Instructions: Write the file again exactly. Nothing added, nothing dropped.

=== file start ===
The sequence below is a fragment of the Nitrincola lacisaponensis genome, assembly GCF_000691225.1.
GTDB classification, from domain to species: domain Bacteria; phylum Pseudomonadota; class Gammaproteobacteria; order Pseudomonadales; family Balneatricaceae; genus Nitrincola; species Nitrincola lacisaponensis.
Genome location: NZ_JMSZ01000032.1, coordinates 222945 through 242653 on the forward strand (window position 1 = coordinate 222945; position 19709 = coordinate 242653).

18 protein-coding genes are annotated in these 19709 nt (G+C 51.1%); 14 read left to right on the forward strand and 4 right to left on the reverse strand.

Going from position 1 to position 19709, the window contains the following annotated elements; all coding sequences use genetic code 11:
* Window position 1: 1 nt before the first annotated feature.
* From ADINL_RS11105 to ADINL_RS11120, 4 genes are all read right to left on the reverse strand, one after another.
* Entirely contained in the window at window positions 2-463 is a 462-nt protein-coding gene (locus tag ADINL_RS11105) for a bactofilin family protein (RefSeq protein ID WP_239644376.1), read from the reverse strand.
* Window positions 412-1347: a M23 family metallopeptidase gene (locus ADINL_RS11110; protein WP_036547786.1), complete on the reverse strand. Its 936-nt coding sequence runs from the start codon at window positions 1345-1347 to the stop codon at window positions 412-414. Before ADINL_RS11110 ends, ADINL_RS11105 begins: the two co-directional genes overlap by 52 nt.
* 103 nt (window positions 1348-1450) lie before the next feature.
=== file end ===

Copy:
The sequence below is a fragment of the Nitrincola lacisaponensis genome, assembly GCF_000691225.1.
GTDB classification, from domain to species: domain Bacteria; phylum Pseudomonadota; class Gammaproteobacteria; order Pseudomonadales; family Balneatricaceae; genus Nitrincola; species Nitrincola lacisaponensis.
Genome location: NZ_JMSZ01000032.1, coordinates 222945 through 242653 on the forward strand (window position 1 = coordinate 222945; position 19709 = coordinate 242653).

18 protein-coding genes are annotated in these 19709 nt (G+C 51.1%); 14 read left to right on the forward strand and 4 right to left on the reverse strand.

Going from position 1 to position 19709, the window contains the following annotated elements; all coding sequences use genetic code 11:
* Window position 1: 1 nt before the first annotated feature.
* From ADINL_RS11105 to ADINL_RS11120, 4 genes are all read right to left on the reverse strand, one after another.
* Entirely contained in the window at window positions 2-463 is a 462-nt protein-coding gene (locus tag ADINL_RS11105) for a bactofilin family protein (RefSeq protein ID WP_239644376.1), read from the reverse strand.
* Window positions 412-1347: a M23 family metallopeptidase gene (locus ADINL_RS11110; protein WP_036547786.1), complete on the reverse strand. Its 936-nt coding sequence runs from the start codon at window positions 1345-1347 to the stop codon at window positions 412-414. Before ADINL_RS11110 ends, ADINL_RS11105 begins: the two co-directional genes overlap by 52 nt.
* 103 nt (window positions 1348-1450) lie before the next feature.